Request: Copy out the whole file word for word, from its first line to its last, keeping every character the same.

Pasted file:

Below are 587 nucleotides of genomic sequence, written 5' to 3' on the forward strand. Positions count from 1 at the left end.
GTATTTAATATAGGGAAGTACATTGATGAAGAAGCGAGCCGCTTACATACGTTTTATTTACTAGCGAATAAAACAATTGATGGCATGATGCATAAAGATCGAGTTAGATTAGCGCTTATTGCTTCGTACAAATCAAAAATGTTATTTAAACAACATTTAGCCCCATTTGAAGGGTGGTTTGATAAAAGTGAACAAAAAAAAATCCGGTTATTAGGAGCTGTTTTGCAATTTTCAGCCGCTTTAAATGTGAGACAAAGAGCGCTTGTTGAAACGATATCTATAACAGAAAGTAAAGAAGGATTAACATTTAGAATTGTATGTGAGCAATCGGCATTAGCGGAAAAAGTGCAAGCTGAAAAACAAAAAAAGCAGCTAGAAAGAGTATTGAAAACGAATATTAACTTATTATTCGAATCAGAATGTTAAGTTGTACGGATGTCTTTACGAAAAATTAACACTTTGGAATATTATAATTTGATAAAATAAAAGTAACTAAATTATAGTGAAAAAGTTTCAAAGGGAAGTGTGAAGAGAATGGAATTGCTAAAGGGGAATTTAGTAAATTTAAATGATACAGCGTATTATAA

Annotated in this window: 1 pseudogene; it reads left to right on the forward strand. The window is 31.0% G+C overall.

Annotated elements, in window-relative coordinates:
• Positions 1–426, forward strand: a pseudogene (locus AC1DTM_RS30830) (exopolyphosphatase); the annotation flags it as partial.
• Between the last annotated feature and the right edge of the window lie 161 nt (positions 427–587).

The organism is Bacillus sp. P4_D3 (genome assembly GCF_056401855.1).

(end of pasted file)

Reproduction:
Below are 587 nucleotides of genomic sequence, written 5' to 3' on the forward strand. Positions count from 1 at the left end.
GTATTTAATATAGGGAAGTACATTGATGAAGAAGCGAGCCGCTTACATACGTTTTATTTACTAGCGAATAAAACAATTGATGGCATGATGCATAAAGATCGAGTTAGATTAGCGCTTATTGCTTCGTACAAATCAAAAATGTTATTTAAACAACATTTAGCCCCATTTGAAGGGTGGTTTGATAAAAGTGAACAAAAAAAAATCCGGTTATTAGGAGCTGTTTTGCAATTTTCAGCCGCTTTAAATGTGAGACAAAGAGCGCTTGTTGAAACGATATCTATAACAGAAAGTAAAGAAGGATTAACATTTAGAATTGTATGTGAGCAATCGGCATTAGCGGAAAAAGTGCAAGCTGAAAAACAAAAAAAGCAGCTAGAAAGAGTATTGAAAACGAATATTAACTTATTATTCGAATCAGAATGTTAAGTTGTACGGATGTCTTTACGAAAAATTAACACTTTGGAATATTATAATTTGATAAAATAAAAGTAACTAAATTATAGTGAAAAAGTTTCAAAGGGAAGTGTGAAGAGAATGGAATTGCTAAAGGGGAATTTAGTAAATTTAAATGATACAGCGTATTATAA

Annotated in this window: 1 pseudogene; it reads left to right on the forward strand. The window is 31.0% G+C overall.

Annotated elements, in window-relative coordinates:
• Positions 1–426, forward strand: a pseudogene (locus AC1DTM_RS30830) (exopolyphosphatase); the annotation flags it as partial.
• Between the last annotated feature and the right edge of the window lie 161 nt (positions 427–587).

The organism is Bacillus sp. P4_D3 (genome assembly GCF_056401855.1).